Squirrels, Skunks, Opossums — Oh My!
It’s April, and wildlife baby season is here!
Whether it’s a nest of baby squirrels cut out of a tree, tiny newborn baby skunks brought to us after their mother died from poison, or young opossums arriving in the pouch of their mother who was hit by a car, every day brings new orphaned babies to WildCare’s Wildlife Hospital.
All of these young animals will be in care for months.
Help us care for the hundreds of orphaned animals that will arrive at WildCare between now and August! Click to become a sustaining member of WildCare, and join a select group of people who make monthly donations to WildCare and who help make the long-term care of these orphaned baby animals possible!
This baby squirrel and her siblings were orphaned when their nest was cut from a tree. We were unable
to reunite them with their mother, so they are growing up in Foster Care at WildCare.
They will be released back to the wild as soon as they are old enough to survive on their own.
Baby squirrels love avocado, as evidenced by this little one’s happy smacking noises as she eats.
Avocado and other foods are offered between feeds of specialized squirrel formula to supplement the diet,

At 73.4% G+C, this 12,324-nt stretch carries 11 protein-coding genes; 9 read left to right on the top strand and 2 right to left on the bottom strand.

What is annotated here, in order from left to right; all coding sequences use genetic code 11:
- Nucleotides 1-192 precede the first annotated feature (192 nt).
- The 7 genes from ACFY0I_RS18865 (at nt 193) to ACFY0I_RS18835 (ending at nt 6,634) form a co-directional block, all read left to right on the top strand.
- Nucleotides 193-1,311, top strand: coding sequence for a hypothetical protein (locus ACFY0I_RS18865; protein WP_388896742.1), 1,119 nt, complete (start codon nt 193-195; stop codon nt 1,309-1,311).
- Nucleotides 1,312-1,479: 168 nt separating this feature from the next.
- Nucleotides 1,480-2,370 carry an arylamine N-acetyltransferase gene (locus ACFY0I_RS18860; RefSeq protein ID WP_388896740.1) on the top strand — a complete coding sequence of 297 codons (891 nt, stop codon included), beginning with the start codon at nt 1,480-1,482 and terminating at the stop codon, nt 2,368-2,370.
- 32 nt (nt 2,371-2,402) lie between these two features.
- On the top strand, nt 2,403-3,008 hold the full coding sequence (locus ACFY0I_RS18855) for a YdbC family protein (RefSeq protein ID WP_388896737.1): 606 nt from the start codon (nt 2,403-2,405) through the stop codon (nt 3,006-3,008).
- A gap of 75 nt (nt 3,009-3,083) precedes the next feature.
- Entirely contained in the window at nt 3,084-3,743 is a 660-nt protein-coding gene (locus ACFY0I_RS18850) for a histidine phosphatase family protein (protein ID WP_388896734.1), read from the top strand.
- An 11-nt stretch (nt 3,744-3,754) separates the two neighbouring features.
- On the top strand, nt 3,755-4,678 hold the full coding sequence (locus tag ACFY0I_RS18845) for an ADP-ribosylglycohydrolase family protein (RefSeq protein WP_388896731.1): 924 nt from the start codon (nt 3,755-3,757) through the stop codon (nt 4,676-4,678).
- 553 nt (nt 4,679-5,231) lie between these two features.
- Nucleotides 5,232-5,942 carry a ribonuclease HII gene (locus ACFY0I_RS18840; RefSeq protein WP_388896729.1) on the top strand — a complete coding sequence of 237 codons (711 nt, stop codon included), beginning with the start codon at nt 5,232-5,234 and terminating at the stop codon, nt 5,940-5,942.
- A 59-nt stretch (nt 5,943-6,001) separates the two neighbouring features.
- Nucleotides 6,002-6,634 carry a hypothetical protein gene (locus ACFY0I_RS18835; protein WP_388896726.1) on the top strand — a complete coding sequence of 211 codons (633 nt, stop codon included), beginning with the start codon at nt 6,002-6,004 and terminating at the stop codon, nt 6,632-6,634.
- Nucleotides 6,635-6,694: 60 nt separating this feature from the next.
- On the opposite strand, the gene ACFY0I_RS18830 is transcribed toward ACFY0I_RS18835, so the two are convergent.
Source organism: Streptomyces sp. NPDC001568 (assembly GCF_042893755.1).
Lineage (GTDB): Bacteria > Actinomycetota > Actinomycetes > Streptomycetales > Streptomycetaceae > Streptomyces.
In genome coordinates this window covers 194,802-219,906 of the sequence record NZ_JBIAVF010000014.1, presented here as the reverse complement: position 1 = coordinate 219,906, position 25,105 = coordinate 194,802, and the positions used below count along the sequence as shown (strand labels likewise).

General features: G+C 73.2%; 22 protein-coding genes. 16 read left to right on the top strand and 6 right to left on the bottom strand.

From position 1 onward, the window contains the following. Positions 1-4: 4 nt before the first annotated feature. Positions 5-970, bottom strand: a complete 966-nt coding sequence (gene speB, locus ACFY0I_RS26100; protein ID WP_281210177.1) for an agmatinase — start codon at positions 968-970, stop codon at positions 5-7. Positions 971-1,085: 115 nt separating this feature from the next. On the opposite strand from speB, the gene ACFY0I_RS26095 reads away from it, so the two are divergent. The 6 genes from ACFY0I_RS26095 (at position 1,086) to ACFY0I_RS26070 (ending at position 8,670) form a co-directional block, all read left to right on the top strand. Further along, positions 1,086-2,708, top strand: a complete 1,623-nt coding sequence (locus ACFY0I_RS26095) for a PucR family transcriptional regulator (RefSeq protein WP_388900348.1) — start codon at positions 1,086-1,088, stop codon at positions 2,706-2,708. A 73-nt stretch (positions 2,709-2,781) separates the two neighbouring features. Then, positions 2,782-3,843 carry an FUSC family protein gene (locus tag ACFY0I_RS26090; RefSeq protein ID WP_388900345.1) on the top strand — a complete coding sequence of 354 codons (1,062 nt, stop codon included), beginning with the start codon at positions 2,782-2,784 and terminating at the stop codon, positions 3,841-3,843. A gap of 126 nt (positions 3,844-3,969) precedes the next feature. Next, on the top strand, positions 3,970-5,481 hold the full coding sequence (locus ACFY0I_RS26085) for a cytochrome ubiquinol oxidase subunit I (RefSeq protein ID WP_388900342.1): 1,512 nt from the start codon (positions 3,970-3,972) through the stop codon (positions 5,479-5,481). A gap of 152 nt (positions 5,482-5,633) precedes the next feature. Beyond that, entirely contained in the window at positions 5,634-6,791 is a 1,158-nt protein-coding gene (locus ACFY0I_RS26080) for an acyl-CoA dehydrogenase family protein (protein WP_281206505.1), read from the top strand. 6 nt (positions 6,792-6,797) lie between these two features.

and to gently introduce our baby squirrels to the foods they’ll find once they are released.
Be sure to turn up your audio to hear the hilarious smacking noises she makes as she eats!
This baby skunk and her siblings were orphaned when their mother was poisoned!
Mom unfortunately did not survive, but the three babies will grow up in Foster Care at WildCare
until they are old enough to return to the wild. In this video, taken earlier this week, the baby
is about a week old. She doesn’t really have fur yet, but she does already have stripes!
The mother of these two opossums was hit by a car and suffered a skull fracture among other severe
injuries. Her babies were safely protected in her marsupium (or pouch), however, so they arrived at the
Wildlife Hospital without injury. In this video they have just received a warm bath and are being gently
towel-dried. In the background you can hear WildCare’s Veterinarian and Assistant Director of Animal Care
discussing another patient. Just a typical morning in the Wildlife Hospital!